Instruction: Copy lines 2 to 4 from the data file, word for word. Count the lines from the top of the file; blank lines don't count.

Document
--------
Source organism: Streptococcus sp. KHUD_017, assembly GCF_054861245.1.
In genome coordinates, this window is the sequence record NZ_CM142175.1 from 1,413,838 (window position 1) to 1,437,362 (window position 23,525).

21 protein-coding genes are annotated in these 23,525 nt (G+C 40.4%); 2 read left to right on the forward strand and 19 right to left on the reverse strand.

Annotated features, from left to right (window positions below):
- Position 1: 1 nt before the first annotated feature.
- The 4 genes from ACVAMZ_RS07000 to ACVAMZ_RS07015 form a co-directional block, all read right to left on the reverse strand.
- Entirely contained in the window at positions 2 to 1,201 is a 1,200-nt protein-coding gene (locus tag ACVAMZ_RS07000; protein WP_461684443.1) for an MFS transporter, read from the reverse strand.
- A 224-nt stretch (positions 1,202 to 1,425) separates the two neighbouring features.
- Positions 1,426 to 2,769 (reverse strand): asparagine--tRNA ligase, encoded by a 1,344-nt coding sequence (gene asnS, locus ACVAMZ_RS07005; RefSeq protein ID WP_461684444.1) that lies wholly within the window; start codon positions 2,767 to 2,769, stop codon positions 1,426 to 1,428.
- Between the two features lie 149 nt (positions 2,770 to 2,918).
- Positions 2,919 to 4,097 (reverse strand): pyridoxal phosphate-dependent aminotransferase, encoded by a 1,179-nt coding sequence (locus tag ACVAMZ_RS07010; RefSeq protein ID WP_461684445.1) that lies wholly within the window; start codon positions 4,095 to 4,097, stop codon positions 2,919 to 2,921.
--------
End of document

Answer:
In genome coordinates, this window is the sequence record NZ_CM142175.1 from 1,413,838 (window position 1) to 1,437,362 (window position 23,525).

21 protein-coding genes are annotated in these 23,525 nt (G+C 40.4%); 2 read left to right on the forward strand and 19 right to left on the reverse strand.

Annotated features, from left to right (window positions below):